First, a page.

The Last of Their Generation
Harold Sechler and Ellen Hagenbuch were first cousins. Harold’s father, John Sechler, was a brother to Ellen’s mother, Hannah (Sechler) Hagenbuch, born 1889. Only a year apart in age Harold and Ellen died within a month of each other; and during their lives they only lived a few miles apart and were both unmarried. Harold was the last Sechler of his generation. Ellen was the last Hagenbuch of her generation.
Harold’s father died when he was four years old. His mother, Bessie (Robbins) Sechler was not well, so Harold went to live with his Aunt Grace (Sechler) Cromis, her husband Peter Franklin Cromis, and their children, Myron and Mary. After the death of P. Franklin Cromis in 1938, the family farm was run by Myron and Harold. Neither one married. As first cousins, they will always be remembered as a team.
Myron and Harold farmed and were well known in the area for their butchering prowess. In the 1970s they began raising Belgian horses and they even did some farming with them—just to show others how plowing, sowing, and reaping were done the old way.
Myron and Harold were very close to their Hagenbuch first cousins. Homer Hagenbuch (b. 1916) was a regular visitor, especially as he got older. By the time Myron died in 1987, Harold was beginning to slow down but still did some farming and carpentry, as well as canning and smoking foods. He was wise in the old ways and old times. Homer would often go to visit, and they would talk over bygone days looking at old photos of the family.
Julie Hagenbuch wrote the following about Harold:
I met Harold Sechler the summer of 2006 when I was 19 years old. That summer was the first I’d spend near Milton, Pennsylvania, photographing everything I saw, struck by the old farming culture my grandparents and their cousin Harold had access to.
Harold was unlike anyone I’d ever met. He’d spent his life caring for animals on a square patch of land, creating beautiful works of carpentry and tending to the farm. I was a young photographer and Harold was a striking subject, at about six foot four, in his baggy patched overalls, wide ears and soft eyes. He became my muse.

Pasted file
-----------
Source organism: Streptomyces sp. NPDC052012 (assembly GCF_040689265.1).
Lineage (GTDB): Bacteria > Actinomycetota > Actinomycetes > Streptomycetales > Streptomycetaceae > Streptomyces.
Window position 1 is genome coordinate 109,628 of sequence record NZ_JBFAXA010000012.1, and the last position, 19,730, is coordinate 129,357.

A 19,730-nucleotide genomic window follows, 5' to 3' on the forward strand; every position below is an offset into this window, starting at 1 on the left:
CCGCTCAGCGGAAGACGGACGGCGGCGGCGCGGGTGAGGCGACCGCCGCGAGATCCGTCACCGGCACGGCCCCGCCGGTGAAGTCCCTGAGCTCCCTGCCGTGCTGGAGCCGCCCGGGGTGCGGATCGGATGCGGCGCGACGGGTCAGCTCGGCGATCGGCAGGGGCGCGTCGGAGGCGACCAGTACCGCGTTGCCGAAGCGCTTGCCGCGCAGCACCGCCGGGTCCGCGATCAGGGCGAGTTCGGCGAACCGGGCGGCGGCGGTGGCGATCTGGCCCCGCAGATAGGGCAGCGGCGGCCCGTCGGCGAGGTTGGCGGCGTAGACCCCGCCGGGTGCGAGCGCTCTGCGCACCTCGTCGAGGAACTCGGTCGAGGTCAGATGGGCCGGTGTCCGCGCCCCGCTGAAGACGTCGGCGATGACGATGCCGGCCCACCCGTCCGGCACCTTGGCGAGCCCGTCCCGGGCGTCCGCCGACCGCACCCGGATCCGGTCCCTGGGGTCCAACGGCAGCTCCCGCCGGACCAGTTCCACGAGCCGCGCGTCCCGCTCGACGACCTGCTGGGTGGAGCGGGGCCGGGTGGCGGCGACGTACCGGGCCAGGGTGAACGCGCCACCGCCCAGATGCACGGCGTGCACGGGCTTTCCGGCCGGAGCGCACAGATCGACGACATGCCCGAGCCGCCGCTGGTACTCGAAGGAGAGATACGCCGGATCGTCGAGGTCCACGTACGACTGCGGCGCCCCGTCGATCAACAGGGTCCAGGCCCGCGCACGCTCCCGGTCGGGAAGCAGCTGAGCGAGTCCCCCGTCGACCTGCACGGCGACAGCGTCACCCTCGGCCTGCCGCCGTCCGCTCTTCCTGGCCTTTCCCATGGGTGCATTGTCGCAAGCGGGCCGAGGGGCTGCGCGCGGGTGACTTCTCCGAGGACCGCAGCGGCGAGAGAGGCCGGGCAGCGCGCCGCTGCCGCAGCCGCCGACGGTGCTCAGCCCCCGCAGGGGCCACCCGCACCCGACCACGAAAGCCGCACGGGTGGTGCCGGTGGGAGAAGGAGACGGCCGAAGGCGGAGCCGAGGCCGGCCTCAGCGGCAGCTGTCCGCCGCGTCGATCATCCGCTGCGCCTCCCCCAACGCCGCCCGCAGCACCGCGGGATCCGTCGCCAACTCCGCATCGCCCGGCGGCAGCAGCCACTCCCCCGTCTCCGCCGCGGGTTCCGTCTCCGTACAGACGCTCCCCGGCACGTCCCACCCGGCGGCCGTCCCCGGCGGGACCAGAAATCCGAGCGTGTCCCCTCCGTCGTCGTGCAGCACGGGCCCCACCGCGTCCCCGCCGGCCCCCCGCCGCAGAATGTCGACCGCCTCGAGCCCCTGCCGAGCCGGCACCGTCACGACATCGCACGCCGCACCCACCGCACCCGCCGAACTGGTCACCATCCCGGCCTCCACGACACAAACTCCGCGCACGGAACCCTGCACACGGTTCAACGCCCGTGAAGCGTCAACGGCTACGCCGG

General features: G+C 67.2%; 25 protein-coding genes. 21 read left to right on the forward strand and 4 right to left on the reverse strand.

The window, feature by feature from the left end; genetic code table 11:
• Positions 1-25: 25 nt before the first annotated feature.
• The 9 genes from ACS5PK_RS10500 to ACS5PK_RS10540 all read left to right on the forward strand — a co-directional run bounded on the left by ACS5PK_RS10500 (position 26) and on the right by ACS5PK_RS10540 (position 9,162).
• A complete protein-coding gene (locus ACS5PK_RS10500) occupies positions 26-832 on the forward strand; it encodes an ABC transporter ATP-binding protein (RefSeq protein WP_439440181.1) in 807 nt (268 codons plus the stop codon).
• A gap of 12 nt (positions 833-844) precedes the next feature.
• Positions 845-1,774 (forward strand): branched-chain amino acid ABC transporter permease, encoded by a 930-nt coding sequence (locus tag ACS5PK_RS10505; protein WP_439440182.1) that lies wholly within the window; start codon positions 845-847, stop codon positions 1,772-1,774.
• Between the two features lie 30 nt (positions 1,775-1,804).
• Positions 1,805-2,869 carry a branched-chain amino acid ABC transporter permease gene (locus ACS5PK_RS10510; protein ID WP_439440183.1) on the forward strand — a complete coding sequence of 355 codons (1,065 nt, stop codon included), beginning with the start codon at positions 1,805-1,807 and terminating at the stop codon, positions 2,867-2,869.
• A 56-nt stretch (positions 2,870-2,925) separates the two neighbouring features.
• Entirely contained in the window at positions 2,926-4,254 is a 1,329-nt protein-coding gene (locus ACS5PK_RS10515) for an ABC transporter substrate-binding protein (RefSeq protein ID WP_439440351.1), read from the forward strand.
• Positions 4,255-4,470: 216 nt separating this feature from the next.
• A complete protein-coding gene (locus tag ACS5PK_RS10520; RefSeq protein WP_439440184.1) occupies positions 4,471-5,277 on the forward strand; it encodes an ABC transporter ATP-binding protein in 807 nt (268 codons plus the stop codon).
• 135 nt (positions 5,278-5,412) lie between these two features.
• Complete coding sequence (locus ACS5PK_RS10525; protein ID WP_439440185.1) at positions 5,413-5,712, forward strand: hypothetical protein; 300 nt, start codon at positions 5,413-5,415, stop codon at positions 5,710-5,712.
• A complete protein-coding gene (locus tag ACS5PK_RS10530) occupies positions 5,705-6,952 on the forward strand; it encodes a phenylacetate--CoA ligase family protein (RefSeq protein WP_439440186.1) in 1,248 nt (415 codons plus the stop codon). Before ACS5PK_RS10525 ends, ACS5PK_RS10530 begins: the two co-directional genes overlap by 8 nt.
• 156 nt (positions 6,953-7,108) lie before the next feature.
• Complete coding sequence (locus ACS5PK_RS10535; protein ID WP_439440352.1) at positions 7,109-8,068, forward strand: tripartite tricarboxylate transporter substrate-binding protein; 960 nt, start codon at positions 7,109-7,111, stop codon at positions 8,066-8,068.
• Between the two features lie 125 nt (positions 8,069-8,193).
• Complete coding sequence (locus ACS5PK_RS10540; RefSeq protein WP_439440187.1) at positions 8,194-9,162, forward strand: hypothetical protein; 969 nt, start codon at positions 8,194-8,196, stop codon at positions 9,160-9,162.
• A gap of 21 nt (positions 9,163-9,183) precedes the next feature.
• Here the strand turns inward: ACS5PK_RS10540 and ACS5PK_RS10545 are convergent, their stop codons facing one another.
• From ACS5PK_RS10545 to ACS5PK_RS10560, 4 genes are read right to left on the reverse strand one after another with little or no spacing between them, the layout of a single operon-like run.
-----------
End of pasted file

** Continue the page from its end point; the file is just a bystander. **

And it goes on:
When I went back to college that fall of 2006, I wrote a letter to Harold and was thrilled to get a response just a few weeks later. He’d placed a Kilroy sticker on the back, something that would become a pattern throughout my remaining years in college. He made jokes about my life in New York City and wrote stories about his dog. I’d send him black and white postcards printed in the dark room. One of them—a mirror selfie taken with an old Canon—he framed and displayed in his home. When I moved to Mexico City in 2012, Harold mailed me a letter that arrived hand-delivered to my Narvarte apartment.
Harold was an inspiration of what it looks like to dedicate your life to one place, tending to what’s in front of you and sharing your small joys.
For the last years of his life, Harold had to spend his time in a retirement home. Visits with him were always enjoyable as his mind was excellent and he could remember days of past and present. He was the last link to his Sechler family of that era. His obituary follows:
Harold F. Sechler, 94, of Danville, passed away Wednesday, January 31, 2018 at Grandview Health Home, Danville. Born in Milton, on December 19, 1923, he was the son of the late John McWilliams Sechler and Bessie May Robbins.